By Stephanie Shonekan, Art, Music, and Pop Culture Contributing Editor
I have just returned to the US from a week in Trinidad, my mother’s home country. While I enjoyed getting reacquainted with the place where I had spent the first few years of my life, I was happy to come home to the US. As my children and I got off the airplane in Houston, we walked behind a pair of Texan men, who had incidentally stayed in the same hotel as us in Trinidad. They were part of a large group of oil men who had come to do some work on the island. As we approached the customs hall, there were airport workers who were ushering us, US citizens, to the kiosks which would get us through much quicker than people who were not citizens.
By Cheryl Johnson-Odim
“Little by little the raindrops swell the river.” (African Proverb)
All over this country, and the world, women (and some male allies) marched on Saturday, January 21st, 2017. Each woman who marched was a rain drop in a river of resistance to an increasing turn by demagogic leaning world leaders toward policies that trample on human rights. For us in the United States those world leaders are Donald Trump and Mike Pence and their allies in the Republican led Congress: Paul Ryan, Mitch McConnell and others.
https://youtu.be/tmz9cCF0KNE Jose Antonio Vargas, an award-winning multimedia storyteller, is the founder of Define American, a campaign that seeks to elevate the conversation around immigration. Born in the Philippines, Vargas immigrated to the United States at age 12. Stunning the media and political circles and attracting world-wide coverage, Vargas wrote the groundbreaking essay, “My Life as an Undocumented Immigrant,” for the New York Times Magazine in the summer of 2011. A year later, he was the author (and subject) of a cover story for TIME magazine headlined “We are Americans — just not legally.”
This course is for students interested in learning how to create social change through collective action. The dual aims of the course are to enrich our understanding of the mechanics of social change and to critically examine the relationship between law, lawyers, and social movements. Together, we will develop a nuanced understanding of law as a complex tool that has the potential to both coopt social movements and support liberation. We will take a historical and theoretical case-study approach, with emphasis on the civil rights and Black Power movements in the United States. We will also draw lessons from contemporary movement-building efforts. Throughout the semester, guest speakers on the front lines of racial and economic justice movements here in Michigan will join us to share their insights and ground our discussion. Syllabus here. Dr. Amanda Alexander University of Michigan
https://youtu.be/xKSWaCt3fqM Dr. Leana Wen is an Emergency Medicine Physician of Patient-Centered Research at George Washington University. In this talk, Dr. Wen warns that the current dystopia of healthcare in China may be the future of healthcare in the United States.
http://youtu.be/DHSOWj3Dr10 Meet immigrant activist Angy Rivera, the country’s only advice columnist for undocumented youth. In a community where silence is often seen as necessary for survival, she steps out of the shadows to share her own parallel experiences of being undocumented and sexually abused. Watch the full length video
By Shayna Plaut, Contributing Editor, Human Rights
We’ve seen the body of the toddler Alan Kurdi, who, along with mother and brother, drowned on the shores of Europe seeking safety.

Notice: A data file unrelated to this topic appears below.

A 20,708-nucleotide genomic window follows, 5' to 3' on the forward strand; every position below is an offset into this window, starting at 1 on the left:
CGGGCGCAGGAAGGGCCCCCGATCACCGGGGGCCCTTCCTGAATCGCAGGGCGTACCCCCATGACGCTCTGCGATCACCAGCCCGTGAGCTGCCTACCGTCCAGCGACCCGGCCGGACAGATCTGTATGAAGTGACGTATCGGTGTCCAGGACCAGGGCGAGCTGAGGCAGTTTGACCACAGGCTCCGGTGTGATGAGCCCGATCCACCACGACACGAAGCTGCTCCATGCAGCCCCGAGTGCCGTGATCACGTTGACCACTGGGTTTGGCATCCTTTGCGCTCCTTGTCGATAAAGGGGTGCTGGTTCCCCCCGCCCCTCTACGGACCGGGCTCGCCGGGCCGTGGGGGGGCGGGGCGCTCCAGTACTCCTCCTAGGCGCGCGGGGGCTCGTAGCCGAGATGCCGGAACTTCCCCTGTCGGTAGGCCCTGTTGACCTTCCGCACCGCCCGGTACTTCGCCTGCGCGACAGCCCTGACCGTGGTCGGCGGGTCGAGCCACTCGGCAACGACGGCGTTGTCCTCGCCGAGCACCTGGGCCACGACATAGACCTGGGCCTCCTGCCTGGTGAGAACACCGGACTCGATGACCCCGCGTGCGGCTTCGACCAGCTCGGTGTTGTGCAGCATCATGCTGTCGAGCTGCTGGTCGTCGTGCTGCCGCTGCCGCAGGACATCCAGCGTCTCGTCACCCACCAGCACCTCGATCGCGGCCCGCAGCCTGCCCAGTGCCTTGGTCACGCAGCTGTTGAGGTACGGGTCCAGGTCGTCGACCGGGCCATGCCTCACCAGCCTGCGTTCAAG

We have heard the impassioned pleas of people from Syria and Afghanistan and Eritrea holding train tickets that are no longer valid.
We have listened in confusion as the Prime Ministers of Hungary, Germany and other Central European countries debate the politics of the European Union as people sleep on the street with neither blankets nor water.
This course draws on multiple sociological perspectives to examine two interrelated domains: 1) how dimensions of social organization shape the production and distribution of environmental health and illness in the United States; 2) how we know and regulate relationships between the environment and human health. Central to our examination is the question of how environmental health has been understood in various social worlds, at different historical moments, and by different (and often, competing) social actors. We will look at these questions across sites, including industry, clinics, neighborhoods, scientific laboratories, social movements, and government regulation and policy making. Dr. Sara Shostak Brandeis University Syllabus
Comparative Environmental Policy: This course emphasizes the comparative study of the domestic and international environmental policies of advanced industrial states with an emphasis on the United States, Germany, and the United Kingdom. The key questions under study are: 1) How do differences across countries in political institutions, political culture, regulatory style, and economic structure influence domestic and foreign environmental policies? We will focus in particular on how environmentalism emerged across countries and how science is introduced and interpreted in the policy process. 2) What impact do these differences have on the ability of states to achieve cooperative solutions to common environmental problems? 3) What influence do international environmental interactions have on domestic environmental policy? Dr. Loren Cass College of the Holy Cross
This course will explore the entanglement of biological and social concepts in knowledge about racial and ethnic variation among human populations. The course compares the population genetics understanding of population variation and groupings to the sociological and anthropological conception of the social construction of race and ethnicity. Dr. Aaron Panofsky University of California Los Angeles Syllabus